National Post (National Edition)
‘I FORGIVE YOU’ ‘WE APOLOGIZE’ ‘FORGIVE US’
Society is having a forgiveness moment
The world was struck when relatives of victims of the Charleston massacre publicly forgave the killer on the weekend, but the pronouncements were still somehow familiar.
Western society is having a forgiveness moment — those offering it, and those seeking it.
“We apologize,” Alberta Premier Rachel Notley said Monday as she sought to make amends with survivors of residential schools. “Your truth has woken our conscience and our sense of justice.”
Also Monday, Pope Francis asked forgiveness for the church’s persecution of members of a small evangelical church in Italy whose leader was excommunicated and followers branded as heretics during the Middle Ages.
“On the part of the Catholic Church, I ask your forgiveness, I ask it for the non-Christian and even inhuman attitudes and behaviour that we have showed you,” he said. “In the name of the Lord Jesus Christ, forgive us!”
Forgiveness can be the ultimate balm to acts both heinous and unspeakable.
“The weak can never forgive,” Mahatma Gandhi said. “Forgiveness is an attribute of the strong,” and in the aftermath of monstrous behaviour, psychologist Frank Farley said, “The idea of forgiveness always arises.”
Studies on the effect of “forgiveness therapy” on survivors of incest suggest it can reduce depression, anxiety and crippling, unhealthy anger, as well as symptoms of post-traumatic stress disorder.
Farley, who grew up in Edmonton and now teaches at Temple University in Philadelphia, is a fan of forgiveness therapy — for the forgiver.
But he said little research has been done on the effects of forgiveness on the person being forgiven — the perpetrator, in criminal matters, of the horror.
Farley, incoming president of the Society for the Study of Peace, Conflict and Violence, felt his unease growing as he listened to relatives of the nine black church members shot dead at point-blank range during a Bible meeting offering alleged white shooter Dylann Roof their forgiveness and prayers.
“We have no room for hating, so we have to forgive,” said the sister of victim DePayne Middleton-Doctor, a minister and mother of four girls. “I pray God on your soul.”
Farley said that it’s possible that publicly forgiving horrific acts “lifts some of the possible guilt, remorse, or fear of hell from some perpetrators.”
“Is it possible that it becomes a kind of reinforcement for heinous behaviour — ‘ you are forgiven.’ ”
People can have aggressive or racist attitudes that are below the threshold, Farley said. “They’re unconscious, and we’re beginning to learn a lot about unconscious processes.”
If guilt and remorse can be influenced at an unconscious level by the prospect of public forgiveness, he said, that could unleash “some of the heart of darkness that stalks the human condition.”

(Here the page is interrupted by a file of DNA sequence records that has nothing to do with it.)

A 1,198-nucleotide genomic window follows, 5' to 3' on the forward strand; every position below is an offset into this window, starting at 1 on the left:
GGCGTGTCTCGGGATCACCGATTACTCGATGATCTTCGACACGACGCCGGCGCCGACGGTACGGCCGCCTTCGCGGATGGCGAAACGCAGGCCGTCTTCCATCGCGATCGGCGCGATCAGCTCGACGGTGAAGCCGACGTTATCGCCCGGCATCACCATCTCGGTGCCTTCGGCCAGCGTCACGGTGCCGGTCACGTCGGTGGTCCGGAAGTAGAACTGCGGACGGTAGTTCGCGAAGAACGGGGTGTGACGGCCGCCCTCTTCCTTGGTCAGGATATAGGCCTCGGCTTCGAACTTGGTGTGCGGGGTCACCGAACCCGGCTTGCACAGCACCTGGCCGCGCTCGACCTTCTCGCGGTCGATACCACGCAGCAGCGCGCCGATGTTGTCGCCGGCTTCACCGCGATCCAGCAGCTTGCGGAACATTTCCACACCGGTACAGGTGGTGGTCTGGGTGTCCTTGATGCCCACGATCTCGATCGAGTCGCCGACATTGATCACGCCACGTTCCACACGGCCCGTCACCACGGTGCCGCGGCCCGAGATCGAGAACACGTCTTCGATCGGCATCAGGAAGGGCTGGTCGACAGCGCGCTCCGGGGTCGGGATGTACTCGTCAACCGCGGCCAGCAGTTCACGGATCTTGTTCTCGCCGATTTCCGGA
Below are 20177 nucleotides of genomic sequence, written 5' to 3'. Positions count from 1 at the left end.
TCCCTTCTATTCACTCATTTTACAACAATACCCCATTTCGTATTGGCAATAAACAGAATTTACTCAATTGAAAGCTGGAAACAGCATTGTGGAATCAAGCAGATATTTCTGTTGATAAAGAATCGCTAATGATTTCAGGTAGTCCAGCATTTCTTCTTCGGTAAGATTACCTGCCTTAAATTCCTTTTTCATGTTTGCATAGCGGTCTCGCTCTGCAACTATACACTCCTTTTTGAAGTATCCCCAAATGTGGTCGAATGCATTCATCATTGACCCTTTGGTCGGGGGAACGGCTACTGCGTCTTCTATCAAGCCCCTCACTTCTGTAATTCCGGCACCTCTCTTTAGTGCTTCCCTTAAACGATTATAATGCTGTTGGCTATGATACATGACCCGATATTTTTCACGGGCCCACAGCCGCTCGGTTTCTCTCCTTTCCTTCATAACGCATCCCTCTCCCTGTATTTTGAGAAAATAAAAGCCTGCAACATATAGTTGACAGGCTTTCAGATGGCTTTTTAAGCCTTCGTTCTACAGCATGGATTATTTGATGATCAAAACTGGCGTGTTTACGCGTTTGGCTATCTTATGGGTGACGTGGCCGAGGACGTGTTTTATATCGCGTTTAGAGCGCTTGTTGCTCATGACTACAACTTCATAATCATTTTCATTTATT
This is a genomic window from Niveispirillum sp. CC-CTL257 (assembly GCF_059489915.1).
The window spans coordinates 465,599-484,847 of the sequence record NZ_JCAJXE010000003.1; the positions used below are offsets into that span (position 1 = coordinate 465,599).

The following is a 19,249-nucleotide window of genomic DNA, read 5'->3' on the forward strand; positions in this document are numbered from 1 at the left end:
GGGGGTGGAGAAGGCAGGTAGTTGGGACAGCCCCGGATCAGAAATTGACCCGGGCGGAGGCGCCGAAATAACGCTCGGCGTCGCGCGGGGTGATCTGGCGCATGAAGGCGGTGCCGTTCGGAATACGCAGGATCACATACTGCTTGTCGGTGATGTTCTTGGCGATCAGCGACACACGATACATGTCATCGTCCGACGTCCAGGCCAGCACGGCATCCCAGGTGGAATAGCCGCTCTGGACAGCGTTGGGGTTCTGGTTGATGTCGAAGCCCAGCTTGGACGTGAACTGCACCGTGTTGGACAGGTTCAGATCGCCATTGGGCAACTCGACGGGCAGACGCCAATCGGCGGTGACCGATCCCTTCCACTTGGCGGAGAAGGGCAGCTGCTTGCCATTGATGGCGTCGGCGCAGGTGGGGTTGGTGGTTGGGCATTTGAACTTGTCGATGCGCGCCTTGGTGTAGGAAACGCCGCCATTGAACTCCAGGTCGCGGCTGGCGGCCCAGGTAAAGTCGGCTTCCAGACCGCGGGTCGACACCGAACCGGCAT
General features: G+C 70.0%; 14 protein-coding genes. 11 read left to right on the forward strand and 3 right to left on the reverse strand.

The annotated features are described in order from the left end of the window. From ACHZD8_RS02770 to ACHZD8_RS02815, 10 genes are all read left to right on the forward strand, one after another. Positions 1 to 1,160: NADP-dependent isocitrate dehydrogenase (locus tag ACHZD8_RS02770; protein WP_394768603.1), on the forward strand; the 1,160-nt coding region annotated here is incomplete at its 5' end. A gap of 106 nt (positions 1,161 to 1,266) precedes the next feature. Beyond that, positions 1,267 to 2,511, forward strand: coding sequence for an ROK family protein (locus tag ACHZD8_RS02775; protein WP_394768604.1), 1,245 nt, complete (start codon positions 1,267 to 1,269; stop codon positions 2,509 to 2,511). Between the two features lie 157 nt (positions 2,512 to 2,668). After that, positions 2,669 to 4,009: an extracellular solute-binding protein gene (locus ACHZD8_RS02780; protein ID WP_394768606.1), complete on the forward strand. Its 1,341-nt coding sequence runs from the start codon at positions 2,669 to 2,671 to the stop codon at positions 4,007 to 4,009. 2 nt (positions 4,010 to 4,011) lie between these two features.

“The perpetrator doesn’t have to know — the forgiveness is in your mind and your soul, and that’s where the positive effects are found.”
But others say that argument assumes criminals have a conscience.
Mass killers, said Jack Levin, a criminologist at Northeastern University in Boston, “get high on inflicting pain and suffering with their own hands.” To them, death is the ultimate accomplishment. They have little, if any, conscience at all.
“They ’re sociopaths or psychopaths who are manipulative, shrewd and crafty, but clearly lacking in remorse,” said Levin, who spent more than 25 years interviewing serial killers, including Canada’s Clifford Olson.
Many are sadistic. “The more their victims suffer, the better they feel about themselves,” said Levin. “They control the response of the victim and play God with the victim’s life, and that makes them feel superior.”
It can be devastating for mass killers to hear prayers for their atonement, Levin said — to realize that “the families of the victims aren’t suffering the way they had hoped.”
Agnes Zdaniuk, an assistant professor at the University of Guelph who studies people’s response to injustice, agreed forgiveness might release perpetrators from feelings of guilt, and encourage repeat offences, though the research is limited, she said.
More importantly, she said, a powerful public voice can be profoundly therapeutic for victims.
“My intuition would say that it’s almost like showing the world that we’re not like these other people,” Zdaniuk said. “We can offer forgiveness and we can treat other people better.
“It’s telling the world, ‘ what you did is horrible, but I’m going to forgive you. This is how I’m coping.’ ”
When leaders apologize, she said, they’re expressing remorse, and, in some cases, seeking forgiveness. “For the most part, it works, if it’s sincere,” she said. If the apology seems orchestrated in some way, “it can make people much more angrier with what you’ve done than if you had not offered the apology in the first place.”